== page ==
05 August 2015
​Image credit: Shivendu Jauhari/Thinkstock 2015

​With nearly 20 years of reporting practice behind us, four versions of the Guidelines, over 25,000 reports registered on the Sustainability Disclosure Database, and most importantly tens of thousands of practitioners and experts actively engaged in reporting and transparency – an unprecedented body of knowledge has accumulated. GRI aspires to mobilize this knowledge for the advancement of the transparency agenda and the practice of reporting.

​To do this, we established a new Knowledge Unit this month. We will be capturing and creating leading edge knowledge with the overall aim of supporting the practice of reporting and the role of transparency in the advancement of sustainability issues. We interviewed Alyson Slater, the director of the Knowledge Unit to learn more.

Alyson Slater, Director Knowledge Unit

Why has the Knowledge Unit been created?
For nearly two decades GRI has been the place to go for information about reporting, transparency and sustainability, and we have such a richness of knowledge across our organization and network. Our aim with the new unit is to more proactively capture and share this knowledge, to pool our collective resources, and help identify the priority issues and topics to focus our efforts on.

What are some of your priority topics for the coming year?
There are so many interesting and urgent topics that the network is demanding more information on, it’s hard to know where to start!  We have divided our content development plan into two broad categories: reporting practice and sustainability aspects.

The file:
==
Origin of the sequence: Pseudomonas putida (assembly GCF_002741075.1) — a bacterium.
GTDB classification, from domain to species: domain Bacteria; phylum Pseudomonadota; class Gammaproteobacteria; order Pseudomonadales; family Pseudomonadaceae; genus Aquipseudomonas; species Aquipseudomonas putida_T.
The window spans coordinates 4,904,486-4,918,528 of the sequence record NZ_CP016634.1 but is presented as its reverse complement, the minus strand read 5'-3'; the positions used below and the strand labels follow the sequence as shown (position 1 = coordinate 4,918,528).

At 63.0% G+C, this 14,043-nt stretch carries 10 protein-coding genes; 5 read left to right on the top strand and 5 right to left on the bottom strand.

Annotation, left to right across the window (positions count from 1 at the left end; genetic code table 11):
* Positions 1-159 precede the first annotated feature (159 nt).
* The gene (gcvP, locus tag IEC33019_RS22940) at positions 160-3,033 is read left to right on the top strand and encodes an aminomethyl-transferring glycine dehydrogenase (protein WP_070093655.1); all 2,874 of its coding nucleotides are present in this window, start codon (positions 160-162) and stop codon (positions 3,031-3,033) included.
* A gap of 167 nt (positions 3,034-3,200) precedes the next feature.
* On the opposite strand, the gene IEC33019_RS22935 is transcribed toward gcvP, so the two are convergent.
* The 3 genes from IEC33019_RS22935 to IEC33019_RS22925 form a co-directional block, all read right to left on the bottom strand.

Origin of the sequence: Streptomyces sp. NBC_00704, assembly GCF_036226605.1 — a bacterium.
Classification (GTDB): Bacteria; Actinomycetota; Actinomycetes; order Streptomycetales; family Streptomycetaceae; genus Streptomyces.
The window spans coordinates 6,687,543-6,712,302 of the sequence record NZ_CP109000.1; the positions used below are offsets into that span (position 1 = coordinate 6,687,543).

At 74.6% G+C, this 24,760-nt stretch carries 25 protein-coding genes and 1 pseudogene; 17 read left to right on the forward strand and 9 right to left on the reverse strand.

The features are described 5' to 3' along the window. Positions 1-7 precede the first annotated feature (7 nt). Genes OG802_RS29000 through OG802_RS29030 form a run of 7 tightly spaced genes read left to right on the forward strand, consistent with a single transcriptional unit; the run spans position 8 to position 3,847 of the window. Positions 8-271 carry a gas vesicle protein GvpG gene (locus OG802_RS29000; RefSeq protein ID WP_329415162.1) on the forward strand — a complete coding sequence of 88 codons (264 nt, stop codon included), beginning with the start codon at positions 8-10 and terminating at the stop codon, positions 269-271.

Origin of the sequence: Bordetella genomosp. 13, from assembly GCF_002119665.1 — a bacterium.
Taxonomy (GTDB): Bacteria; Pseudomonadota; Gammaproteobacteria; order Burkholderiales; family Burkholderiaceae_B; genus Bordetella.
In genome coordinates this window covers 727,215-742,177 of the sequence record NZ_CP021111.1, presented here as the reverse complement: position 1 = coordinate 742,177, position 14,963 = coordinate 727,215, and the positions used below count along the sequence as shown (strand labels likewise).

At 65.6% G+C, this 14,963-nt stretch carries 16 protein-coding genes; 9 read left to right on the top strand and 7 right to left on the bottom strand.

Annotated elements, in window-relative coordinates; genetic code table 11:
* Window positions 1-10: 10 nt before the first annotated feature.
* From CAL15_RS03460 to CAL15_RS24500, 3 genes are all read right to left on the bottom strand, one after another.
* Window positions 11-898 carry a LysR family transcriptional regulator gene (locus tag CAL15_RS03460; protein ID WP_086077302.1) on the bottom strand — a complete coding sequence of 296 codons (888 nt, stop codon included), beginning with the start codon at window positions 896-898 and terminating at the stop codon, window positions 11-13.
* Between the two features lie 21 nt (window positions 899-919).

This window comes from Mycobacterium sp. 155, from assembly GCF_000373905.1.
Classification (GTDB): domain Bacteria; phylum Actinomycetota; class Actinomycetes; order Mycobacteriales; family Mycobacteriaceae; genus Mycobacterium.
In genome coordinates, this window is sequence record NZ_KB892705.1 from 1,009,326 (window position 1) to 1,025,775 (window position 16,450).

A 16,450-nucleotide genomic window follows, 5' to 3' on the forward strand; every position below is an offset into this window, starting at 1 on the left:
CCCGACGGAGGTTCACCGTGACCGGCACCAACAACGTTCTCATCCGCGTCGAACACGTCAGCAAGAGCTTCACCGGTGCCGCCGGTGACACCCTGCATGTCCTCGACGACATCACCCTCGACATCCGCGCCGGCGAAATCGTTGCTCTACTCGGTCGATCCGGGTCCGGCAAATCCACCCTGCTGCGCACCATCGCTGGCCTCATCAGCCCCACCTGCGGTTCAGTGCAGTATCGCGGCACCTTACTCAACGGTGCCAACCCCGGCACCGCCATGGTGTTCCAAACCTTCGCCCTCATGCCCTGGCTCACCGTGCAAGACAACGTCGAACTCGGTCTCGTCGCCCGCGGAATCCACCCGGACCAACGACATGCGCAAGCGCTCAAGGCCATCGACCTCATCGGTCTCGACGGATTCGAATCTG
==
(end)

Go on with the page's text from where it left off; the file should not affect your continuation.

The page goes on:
To support reporting practice we will carry out a deep dive into the big three topics that are dominating the reporting practitioner landscape at the moment: materiality, stakeholder engagement and supply chain. This is in addition to GRI’s current Corporate Leadership Groups on the future of reporting (Reporting 2025) and integrated reporting.

On sustainability aspects we are underway with developing new content on some of the toughest challenges companies face when it comes to transparency on issues like governance and anti-corruption, human rights, climate change, and gender and diversity. These will be available as half-day workshops in the coming months.

How can the network access this knowledge?
Our ambition is to create more actionable and ‘living’ knowledge products, such as workshop materials, training courses or curriculum to support peer learning roundtables. The main aim is to provide a platform for people to get access to the information they need – either provided directly by us or by connecting people to experts within our wider global community. Across all of this work, we will continue our longstanding tradition of working in partnership with subject matter experts on key topics to ensure that materials are developed to the highest quality and to keep pace with the fast changing sustainability landscape.

How can the knowledge unit help empower sustainable decisions?
One big element here is to ensure that the intended beneficiaries of reported data are able to access it, and use it to advance their work or make the changes in the world they want to see. To support this, we have been tracking the way reported data is being used by different departments and functions within companies, and also by external stakeholders such as media, investors, NGOs, consumers, workers and others. We also run workshops for data users to help them get more out the information that is made publicly available by the companies of interest to them, and how to get involved in the reporting process.